For simple argument sake, lets say I am traveling at 15 mph, which is about 6.5 meters per second. Now if I have a 80 meters of visible light ahead of me that would give me about 12.5 seconds until I get to that 80 meters. I hope my reaction time is good enough that in those twelve seconds I can move out of the way of whatever object might be in my path.
The question was "what does motorcycle experience have to do with riding on snow at night?

I've ridden many bikes with all sorts of headlights, from factory set-ups on strett bikes to PIAA aftermarket lamps on barely-legal track bikes.

My point is/was that I have seen enough good and bad headlights to have a fairly good idea of what will/won't work for sliding down a mountain in the dark (where you have to see well enough to avoid obstacles, as you do on a bike).

This experience comes from having ridden this bikes. THAT is what motorcycle experience has to do with the topic at hand.
12-08-2009 12:51 PM
linvillegorge
Quote:
Originally Posted by Grizz View Post
I can't think of anything I'd want to see on a HUD that I wouldn't be stopping to take a peak at anyway, compass and GPS for example. Changing settings on a HUD (setting way points, etc.) would be a lot harder to do while riding, compared to siting in a car seat or airplane cockpit because you whole body is involved with maintaining system balance.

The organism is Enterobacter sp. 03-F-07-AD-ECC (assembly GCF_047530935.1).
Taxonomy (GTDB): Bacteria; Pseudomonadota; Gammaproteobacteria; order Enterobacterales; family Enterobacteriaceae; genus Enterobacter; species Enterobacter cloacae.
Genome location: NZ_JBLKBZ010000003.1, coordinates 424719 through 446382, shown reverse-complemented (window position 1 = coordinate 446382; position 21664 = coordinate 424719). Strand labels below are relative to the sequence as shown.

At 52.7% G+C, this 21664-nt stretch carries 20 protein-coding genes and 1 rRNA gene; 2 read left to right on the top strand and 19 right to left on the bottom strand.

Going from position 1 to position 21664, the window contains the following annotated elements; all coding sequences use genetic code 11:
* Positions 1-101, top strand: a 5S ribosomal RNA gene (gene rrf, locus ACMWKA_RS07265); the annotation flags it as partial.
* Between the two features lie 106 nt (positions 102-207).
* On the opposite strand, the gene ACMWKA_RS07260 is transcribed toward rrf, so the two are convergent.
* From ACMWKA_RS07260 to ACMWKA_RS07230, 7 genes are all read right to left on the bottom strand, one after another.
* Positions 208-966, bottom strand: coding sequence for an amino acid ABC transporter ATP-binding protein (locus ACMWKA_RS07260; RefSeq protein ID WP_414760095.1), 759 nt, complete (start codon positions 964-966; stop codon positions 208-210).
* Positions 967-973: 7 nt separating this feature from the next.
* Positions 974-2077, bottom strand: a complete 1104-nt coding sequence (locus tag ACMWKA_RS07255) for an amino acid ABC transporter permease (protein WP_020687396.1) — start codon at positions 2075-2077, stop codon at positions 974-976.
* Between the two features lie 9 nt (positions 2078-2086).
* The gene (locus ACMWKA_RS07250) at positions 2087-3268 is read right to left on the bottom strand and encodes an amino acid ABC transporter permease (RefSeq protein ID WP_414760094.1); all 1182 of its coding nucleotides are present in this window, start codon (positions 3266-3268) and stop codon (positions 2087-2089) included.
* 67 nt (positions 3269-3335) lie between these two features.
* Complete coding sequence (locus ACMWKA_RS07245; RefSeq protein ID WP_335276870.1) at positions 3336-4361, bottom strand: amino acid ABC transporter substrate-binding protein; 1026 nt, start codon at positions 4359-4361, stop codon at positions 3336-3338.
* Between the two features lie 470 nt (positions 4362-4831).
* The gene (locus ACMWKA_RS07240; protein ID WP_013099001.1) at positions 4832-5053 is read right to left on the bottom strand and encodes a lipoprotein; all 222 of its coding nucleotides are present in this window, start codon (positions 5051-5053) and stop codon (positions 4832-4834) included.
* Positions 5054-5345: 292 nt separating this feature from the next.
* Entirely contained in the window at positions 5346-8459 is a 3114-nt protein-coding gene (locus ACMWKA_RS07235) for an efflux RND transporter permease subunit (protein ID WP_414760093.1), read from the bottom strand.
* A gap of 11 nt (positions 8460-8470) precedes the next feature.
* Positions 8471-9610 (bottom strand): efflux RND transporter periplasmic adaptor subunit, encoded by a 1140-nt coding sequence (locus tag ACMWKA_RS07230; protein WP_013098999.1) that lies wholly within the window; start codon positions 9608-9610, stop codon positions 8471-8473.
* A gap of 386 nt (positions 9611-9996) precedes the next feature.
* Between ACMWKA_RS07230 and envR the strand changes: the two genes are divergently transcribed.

HUD seems more applicable to mechanical system issues needing to be continually monitored, such as RPM, Oil Pressure, Fuel, Speed, Altitude, Weapons Systems.

What do you need to see while you're riding other than a fog free lens? Calorie Consumption rate, VO2, Heart Rate, Blood Alcohol Level, Woodie Alert?
Seriously. I could see it now. Here you are fiddling with your HUD settings on a gentle section of the slope. You're not paying attention, end up catching an edge, face plant, bash your $350 googles and then serious butthurt ensues!
12-07-2009 11:52 PM
capitakid15 for $350 they better have a built in pussy magnet
12-07-2009 08:11 PM
KIRKRIDER Cool stuff...but what is the point? I can find my friends with a much less expensive walkie talkie. 40 $
My watch already has altimeter barometer and compass, I don't need that data unde my eyes constantly. Night vision? Really? How many times you ride at night again? The trail map? I have it in my pocket for free, how long does it take you to get familiar with a resort trail map?

How much painful will be to smash those instead of a regular pair of (already expensive) goggles?
I don't know, I ride to "get away" form all of it..not to be online also when I'm carving...

I'll pass.

Quote:
Originally Posted by digitaltree515 View Post
So, it looks like Recon Instruments is going to release snow goggles next year with a heads up display, starting around $350. I will so buy them, as long as the display info is actually somewhat useful.

Ski goggle technology leaps forward with a head-up display | DVICE
12-07-2009 05:58 PM